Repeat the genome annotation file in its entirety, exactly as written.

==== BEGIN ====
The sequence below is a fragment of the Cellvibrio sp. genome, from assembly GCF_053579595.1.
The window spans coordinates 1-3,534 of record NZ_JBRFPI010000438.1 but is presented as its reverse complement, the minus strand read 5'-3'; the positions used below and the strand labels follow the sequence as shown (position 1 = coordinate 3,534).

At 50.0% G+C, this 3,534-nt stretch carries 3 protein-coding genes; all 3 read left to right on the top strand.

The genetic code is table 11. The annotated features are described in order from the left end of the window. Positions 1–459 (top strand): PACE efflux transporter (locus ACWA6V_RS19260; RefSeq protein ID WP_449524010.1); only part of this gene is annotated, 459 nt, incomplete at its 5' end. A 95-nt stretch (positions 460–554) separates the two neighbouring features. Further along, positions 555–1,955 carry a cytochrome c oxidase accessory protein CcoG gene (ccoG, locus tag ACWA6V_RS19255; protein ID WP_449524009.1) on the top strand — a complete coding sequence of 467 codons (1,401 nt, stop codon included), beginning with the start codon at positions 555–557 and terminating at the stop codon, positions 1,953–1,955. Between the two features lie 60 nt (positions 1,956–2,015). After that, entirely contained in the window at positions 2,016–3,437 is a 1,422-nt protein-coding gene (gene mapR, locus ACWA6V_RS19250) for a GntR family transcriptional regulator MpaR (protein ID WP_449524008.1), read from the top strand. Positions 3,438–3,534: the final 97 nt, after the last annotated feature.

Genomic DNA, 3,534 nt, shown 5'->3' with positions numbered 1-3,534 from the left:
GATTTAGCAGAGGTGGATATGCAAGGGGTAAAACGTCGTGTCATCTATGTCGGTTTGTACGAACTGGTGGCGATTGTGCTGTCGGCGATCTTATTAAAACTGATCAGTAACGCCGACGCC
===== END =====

The sequence below is a fragment of the Cellvibrio sp. genome, from assembly GCF_053579595.1.
The window spans coordinates 1-3,534 of record NZ_JBRFPI010000438.1 but is presented as its reverse complement, the minus strand read 5'-3'; the positions used below and the strand labels follow the sequence as shown (position 1 = coordinate 3,534).

At 50.0% G+C, this 3,534-nt stretch carries 3 protein-coding genes; all 3 read left to right on the top strand.

The genetic code is table 11. The annotated features are described in order from the left end of the window. Positions 1–459 (top strand): PACE efflux transporter (locus ACWA6V_RS19260; RefSeq protein ID WP_449524010.1); only part of this gene is annotated, 459 nt, incomplete at its 5' end. A 95-nt stretch (positions 460–554) separates the two neighbouring features. Further along, positions 555–1,955 carry a cytochrome c oxidase accessory protein CcoG gene (ccoG, locus tag ACWA6V_RS19255; protein ID WP_449524009.1) on the top strand — a complete coding sequence of 467 codons (1,401 nt, stop codon included), beginning with the start codon at positions 555–557 and terminating at the stop codon, positions 1,953–1,955. Between the two features lie 60 nt (positions 1,956–2,015). After that, entirely contained in the window at positions 2,016–3,437 is a 1,422-nt protein-coding gene (gene mapR, locus ACWA6V_RS19250) for a GntR family transcriptional regulator MpaR (protein ID WP_449524008.1), read from the top strand. Positions 3,438–3,534: the final 97 nt, after the last annotated feature.

Genomic DNA, 3,534 nt, shown 5'->3' with positions numbered 1-3,534 from the left:
GATTTAGCAGAGGTGGATATGCAAGGGGTAAAACGTCGTGTCATCTATGTCGGTTTGTACGAACTGGTGGCGATTGTGCTGTCGGCGATCTTATTAAAACTGATCAGTAACGCCGACGCC